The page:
A team around Ron Pinhasi at the University of Vienna carried out a detailed analysis of ancient DNA of individuals from the Bronze Age Southern Levant known as ‘Canaanites’, to provide insights on the historical and demographic events that shaped the populations of that time and area.
The scientists aimed at answering three basic questions: How genetically homogenous were the people from the Bronze Age Southern Levant, what were their plausible origins with respect to earlier peoples, and how much change in ancestry has there been in the region since the Bronze Age?
The team extracted and studied the DNA of people from five archaeological sites in the Bronze Age Southern Levant. They all share the “Canaanite” material culture and seem to be descending from two sources: People who lived in the region at earlier times and people who arrived from the area of the Caucasus-Zagros Mountains. These populations mixed at roughly equal proportions.
The data shows strong genetic resemblance, including a component from populations related to Chalcolithic Zagros and Early Bronze Age Caucasus introduced by a gene flow lasting at least until the late Bronze Age and affecting modern Levantine population architecture. These groups also harbor ancestry from sources that cannot fully be modeled with available data, highlighting the critical role of post-Bronze-Age migrations into the region over the past 3,000 years.
The study provides evidence that the movement of Caucasus/Zagros people is already evident 4,500 years ago and likely started even earlier. This movement continued (although not necessarily continuously) throughout the Bronze Age.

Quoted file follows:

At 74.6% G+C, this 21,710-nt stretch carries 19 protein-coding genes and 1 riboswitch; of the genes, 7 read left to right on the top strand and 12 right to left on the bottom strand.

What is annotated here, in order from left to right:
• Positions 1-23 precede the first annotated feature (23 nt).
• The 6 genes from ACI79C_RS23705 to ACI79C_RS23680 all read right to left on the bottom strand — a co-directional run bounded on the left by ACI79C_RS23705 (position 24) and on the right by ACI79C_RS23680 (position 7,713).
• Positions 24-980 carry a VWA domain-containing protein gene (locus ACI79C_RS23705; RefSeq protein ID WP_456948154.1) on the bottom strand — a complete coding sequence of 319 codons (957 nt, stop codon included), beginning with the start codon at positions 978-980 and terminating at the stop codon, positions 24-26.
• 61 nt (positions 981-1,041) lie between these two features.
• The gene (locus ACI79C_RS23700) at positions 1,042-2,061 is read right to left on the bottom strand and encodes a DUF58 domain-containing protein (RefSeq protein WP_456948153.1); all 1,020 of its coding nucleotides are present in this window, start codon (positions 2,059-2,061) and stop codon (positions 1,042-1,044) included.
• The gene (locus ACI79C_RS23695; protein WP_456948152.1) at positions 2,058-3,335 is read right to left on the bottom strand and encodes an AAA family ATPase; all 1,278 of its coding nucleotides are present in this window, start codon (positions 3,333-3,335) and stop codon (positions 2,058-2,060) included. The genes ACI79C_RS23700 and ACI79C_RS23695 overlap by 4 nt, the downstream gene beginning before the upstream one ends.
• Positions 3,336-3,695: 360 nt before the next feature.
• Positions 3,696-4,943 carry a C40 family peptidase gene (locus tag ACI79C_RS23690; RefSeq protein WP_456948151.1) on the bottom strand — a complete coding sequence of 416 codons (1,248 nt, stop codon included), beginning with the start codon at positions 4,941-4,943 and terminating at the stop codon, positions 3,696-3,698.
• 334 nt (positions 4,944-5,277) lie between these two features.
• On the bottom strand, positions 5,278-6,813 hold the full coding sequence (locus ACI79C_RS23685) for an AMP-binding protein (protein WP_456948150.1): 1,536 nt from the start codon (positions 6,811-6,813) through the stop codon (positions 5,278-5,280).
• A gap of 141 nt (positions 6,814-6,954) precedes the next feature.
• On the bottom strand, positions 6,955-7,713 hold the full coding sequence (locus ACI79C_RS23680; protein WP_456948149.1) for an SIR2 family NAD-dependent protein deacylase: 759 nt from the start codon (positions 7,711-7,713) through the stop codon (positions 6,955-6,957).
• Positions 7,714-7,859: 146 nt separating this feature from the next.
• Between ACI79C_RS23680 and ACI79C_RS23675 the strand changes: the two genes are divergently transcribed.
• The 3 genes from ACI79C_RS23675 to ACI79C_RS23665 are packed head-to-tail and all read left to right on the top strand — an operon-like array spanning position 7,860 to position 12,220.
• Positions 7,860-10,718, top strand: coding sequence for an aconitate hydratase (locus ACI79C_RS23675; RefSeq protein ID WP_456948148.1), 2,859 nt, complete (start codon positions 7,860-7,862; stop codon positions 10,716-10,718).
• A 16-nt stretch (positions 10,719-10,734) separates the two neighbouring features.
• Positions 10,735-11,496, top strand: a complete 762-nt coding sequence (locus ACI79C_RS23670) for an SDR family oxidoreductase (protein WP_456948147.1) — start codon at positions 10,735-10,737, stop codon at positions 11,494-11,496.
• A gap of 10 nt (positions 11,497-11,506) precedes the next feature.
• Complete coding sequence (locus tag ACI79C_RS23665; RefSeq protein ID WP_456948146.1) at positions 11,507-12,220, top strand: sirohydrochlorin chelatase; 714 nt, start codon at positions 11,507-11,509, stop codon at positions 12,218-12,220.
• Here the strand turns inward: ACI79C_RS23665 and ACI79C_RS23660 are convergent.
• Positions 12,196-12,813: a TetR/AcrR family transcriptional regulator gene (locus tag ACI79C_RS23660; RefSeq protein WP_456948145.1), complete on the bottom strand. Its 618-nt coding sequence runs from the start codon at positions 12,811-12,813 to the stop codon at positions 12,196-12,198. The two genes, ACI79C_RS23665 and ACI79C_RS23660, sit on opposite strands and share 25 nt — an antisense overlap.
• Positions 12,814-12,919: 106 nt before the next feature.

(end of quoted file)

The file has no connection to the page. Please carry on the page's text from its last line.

“Populations in the Southern Levant during the Bronze Age were not static. Rather, we observe people movements over long periods of time – not necessarily continuously – from the northeast of the Ancient Near East into the region. The Canaanites are culturally and genetically similar. In addition, this region has witnessed many later population movements, with people coming from the northeast, from the south and from the west”, says Ron Pinhasi.
From the viewpoint of archaeology and history of the Ancient Near East, the team was surprised to see the strength of the Caucasus/Zagros component in the population of the Bronze Age, and that migration from this area continued as late as the second millennium BCE.
According to archaeological findings, the Bronze Age Southern Levant was divided into city-states, which present similar material culture. Now it can be concluded that similarity between these populations extends also to genetics, showing that it is a case of cultural unity associated with shared ancestry.
“Our results provide a comprehensive genetic picture of the primary inhabitants of the Southern Levant during the second millennium BCE”, says Pinhasi.